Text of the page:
Jump to content

Mixing & Mastering methods / order of operations?


Recommended Posts

This thread is the culmination of spending 6 more hours spent choosing my final instrument and attempting to adjust my levels from the ground up on a recent WIP I want to finish.

I thought I was close to completing my Star Fox Corneria theme remix. My composition is solid, I knew I had a few EQ / volume levels to deal with first though. Long story short, there was a loudness war across too many levels, and I wasn't happy with my work, so I decided to reset all my EQ's and volume levels / automations and start from scratch.

So far I am glad I did, but I am finding myself having to make decisions about what the next step should be and I am having a hard time thinking through what the best choice would be. Do I EQ and automate volume for each track at a time, is it better to EQ everything before automating anything? Am I better served to get my levels set first before automating / adding delay's or effects? Is it usually best to mix and EQ percussion first, depending on style?

I know more or less what needs to be done, and how to do it, but I do not quite know when is the best time during production is to do those things. I am interested in hearing how others here go about it. I know its different for everyone, and I would think a producer would always be making tweaks to all aspects of a mix as they notice things to improve, but there is a general process / system in place, right?

In short, do you use an order of operations when it comes to mixing/mastering, and if so, what is it?

Link to comment
Share on other sites

I rarely think about how I do it, probably because half the time I have no idea. :D Usually, I just change whatever comes to mind, and then eventually call it almost done, listen, and start the damage control (ie. drop highs and lows, maximize, all that where applicable).

Concerning eq and volume, I usually just cut the lows of the tracks that don't need them, and drop the highs a bit from the tracks that don't need them. Recently started dropping some lows on track that do need the lows, just not as much. I also cut specific shrill frequencies where applicable. Aside from these, ie general eq and notches, I mix with levels. I eq the tracks the way I think they need, and then change the volume for each track to sit right into the mix.

Usually, my leads, bass, snare, and/or hihat is/are too loud. Hence the damage control. :D

Link to comment
Share on other sites

I approach the mastering process by thinking that if I mix every track perfectly, all I'd have to do at the mastering stage is take out the headroom and gel stuff together with a little compression. Of course it never works out so perfectly, and I end up just like Rozo playing the damage control game by fixing stuff with EQ, and adding harmonics that I think are lacking, and using multiband compressors to tame a wild kick, and re-adjusting the mixing levels, and etc etc etc.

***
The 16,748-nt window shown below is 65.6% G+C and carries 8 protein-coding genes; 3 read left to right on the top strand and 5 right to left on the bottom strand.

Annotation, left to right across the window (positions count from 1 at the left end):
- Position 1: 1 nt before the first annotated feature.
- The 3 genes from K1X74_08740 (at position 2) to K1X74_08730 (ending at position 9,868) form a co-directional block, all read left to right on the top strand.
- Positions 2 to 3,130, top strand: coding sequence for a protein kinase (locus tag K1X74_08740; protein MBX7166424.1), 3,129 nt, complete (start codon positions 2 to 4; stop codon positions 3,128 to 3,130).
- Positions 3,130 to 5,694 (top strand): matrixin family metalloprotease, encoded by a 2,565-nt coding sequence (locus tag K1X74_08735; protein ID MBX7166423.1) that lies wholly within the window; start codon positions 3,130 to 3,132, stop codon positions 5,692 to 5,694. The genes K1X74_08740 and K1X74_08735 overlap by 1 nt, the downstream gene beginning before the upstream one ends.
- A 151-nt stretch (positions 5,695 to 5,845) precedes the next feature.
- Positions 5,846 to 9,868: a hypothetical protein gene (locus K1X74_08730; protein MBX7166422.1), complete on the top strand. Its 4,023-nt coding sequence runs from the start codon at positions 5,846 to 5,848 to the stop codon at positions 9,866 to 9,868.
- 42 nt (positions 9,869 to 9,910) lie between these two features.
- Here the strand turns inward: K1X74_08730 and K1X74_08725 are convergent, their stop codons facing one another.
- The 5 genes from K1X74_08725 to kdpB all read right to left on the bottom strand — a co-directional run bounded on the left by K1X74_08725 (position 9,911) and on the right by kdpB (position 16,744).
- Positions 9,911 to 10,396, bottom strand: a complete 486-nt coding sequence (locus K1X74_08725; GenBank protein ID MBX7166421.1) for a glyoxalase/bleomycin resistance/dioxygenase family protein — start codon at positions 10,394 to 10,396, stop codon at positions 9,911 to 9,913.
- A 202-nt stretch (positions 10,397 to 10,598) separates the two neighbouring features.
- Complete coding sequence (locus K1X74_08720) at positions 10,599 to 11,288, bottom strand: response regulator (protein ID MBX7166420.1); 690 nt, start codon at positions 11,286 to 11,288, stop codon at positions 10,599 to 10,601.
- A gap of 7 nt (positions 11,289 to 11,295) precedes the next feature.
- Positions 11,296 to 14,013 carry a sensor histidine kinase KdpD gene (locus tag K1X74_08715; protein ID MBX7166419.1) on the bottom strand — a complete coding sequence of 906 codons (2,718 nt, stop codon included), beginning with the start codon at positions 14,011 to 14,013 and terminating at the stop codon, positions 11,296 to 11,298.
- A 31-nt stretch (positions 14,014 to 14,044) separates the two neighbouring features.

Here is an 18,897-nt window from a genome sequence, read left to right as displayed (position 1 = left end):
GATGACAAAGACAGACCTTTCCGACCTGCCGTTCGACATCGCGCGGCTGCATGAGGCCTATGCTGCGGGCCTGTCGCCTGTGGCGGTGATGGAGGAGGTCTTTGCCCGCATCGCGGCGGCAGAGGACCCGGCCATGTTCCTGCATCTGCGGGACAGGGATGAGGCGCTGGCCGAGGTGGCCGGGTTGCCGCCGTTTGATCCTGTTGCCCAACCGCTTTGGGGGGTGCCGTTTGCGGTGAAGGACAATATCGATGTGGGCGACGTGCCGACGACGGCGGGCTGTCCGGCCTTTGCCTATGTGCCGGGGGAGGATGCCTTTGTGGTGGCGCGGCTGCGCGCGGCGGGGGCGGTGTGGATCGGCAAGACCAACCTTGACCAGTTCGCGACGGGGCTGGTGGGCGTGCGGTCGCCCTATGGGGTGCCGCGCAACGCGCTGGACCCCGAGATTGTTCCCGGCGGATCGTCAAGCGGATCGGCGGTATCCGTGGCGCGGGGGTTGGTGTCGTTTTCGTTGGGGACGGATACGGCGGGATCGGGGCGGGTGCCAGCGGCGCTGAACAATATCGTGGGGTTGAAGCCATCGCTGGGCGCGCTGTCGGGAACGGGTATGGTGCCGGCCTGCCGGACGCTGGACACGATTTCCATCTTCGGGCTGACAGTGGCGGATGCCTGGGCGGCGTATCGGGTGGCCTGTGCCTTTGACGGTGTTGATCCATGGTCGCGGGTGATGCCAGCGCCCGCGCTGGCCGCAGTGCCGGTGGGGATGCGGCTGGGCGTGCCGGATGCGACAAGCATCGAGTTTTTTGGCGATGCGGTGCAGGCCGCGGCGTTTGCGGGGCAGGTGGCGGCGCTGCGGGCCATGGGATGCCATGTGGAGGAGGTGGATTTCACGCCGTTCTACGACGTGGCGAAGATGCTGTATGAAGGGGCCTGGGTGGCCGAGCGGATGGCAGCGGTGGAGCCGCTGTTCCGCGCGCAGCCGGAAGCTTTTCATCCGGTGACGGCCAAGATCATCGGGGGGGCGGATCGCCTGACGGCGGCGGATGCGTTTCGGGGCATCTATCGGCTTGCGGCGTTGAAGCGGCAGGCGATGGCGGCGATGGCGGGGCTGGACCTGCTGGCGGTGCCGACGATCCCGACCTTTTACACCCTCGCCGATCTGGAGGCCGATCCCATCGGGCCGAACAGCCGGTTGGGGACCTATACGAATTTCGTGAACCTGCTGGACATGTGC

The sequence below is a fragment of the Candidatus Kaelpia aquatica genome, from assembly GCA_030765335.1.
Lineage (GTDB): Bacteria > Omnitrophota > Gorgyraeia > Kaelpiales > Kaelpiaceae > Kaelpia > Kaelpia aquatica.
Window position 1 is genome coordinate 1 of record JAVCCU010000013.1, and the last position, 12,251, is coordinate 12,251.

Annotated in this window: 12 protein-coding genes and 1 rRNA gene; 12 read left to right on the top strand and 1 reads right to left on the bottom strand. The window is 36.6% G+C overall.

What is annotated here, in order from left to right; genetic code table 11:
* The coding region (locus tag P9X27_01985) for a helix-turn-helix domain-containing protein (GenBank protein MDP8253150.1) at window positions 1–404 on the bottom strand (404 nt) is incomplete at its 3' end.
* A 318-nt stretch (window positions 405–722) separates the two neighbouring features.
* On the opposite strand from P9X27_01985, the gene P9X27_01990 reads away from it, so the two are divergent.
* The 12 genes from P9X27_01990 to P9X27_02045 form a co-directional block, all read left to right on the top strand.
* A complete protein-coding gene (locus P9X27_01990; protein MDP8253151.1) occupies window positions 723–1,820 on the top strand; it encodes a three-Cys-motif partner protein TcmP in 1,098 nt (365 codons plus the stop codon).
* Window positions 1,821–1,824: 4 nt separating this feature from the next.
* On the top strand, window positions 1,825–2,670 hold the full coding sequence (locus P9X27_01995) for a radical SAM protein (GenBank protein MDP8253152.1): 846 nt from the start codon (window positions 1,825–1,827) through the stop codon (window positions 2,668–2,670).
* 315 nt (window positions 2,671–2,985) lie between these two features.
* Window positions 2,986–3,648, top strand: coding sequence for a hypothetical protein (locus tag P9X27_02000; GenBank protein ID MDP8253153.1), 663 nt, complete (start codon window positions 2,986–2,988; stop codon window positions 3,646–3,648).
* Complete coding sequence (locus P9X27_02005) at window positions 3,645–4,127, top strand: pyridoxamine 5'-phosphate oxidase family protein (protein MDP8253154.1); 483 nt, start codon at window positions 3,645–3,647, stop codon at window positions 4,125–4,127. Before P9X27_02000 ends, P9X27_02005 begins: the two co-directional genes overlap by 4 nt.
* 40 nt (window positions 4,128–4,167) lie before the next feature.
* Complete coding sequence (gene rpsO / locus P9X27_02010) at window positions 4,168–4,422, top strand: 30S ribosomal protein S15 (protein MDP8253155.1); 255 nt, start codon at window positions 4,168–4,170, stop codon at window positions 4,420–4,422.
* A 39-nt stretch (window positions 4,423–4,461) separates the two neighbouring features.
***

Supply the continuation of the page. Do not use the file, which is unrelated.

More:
As far as mixing goes, unless it's a very specific effect I'm going for, I generally wait until the very end to automate levels. I like to tweak levels often during a mix and having to move or redraw curves everytime I'm paranoid that something is 0.1 dB too loud would get tedious. Conversely, unless it's a very specific effect, I usually set and forget the EQ on each track right up front. I may tweak it again towards the end of the mixing process, maybe automate a fader or something, but that's about it. Effects like delay and reverb always come before levels for me. Since those effects can affect the output level of the track, it's just easier to keep a handle on things by having them in place before I start messing with the levels.

Of course none of this is really hard and fast, especially for people like most of us who are still growing as musicians and producers, and who haven't really found their specific style/workflow yet.

Link to comment
Share on other sites

i almost always do EQ (and compression) as the first thing i ever do to a track. i generally lay down effects in the order that they usually go in the signal chain, ie.

compression -> EQ -> chorus -> reverb

there's a good reason for this order, as it goes from most fundamental alterations (compression) to least fundamental (reverb is just icing on the cake). reverb is always the very last thing i do to the entire mix.. after everything is done i just go track by track and add reverb sends

i like to EQ as early as possible since it makes things easier to listen to, and also so that my EQ settings can evolve over time. every day i listen to the mix i have a fresh set of ears and can tweak the EQ to where eventually it settles into the "proper" EQ. sometimes i do get frustrated over the mix and will redo the EQ of every track from scratch if it sounds totally wrong

Link to comment
Share on other sites

Join the conversation

You can post now and register later. If you have an account, sign in now to post with your account.


×   Pasted as rich text.   Paste as plain text instead

  Only 75 emoji are allowed.

×   Your link has been automatically embedded.   Display as a link instead

×   Your previous content has been restored.   Clear editor

×   You cannot paste images directly. Upload or insert images from URL.


  • Create New...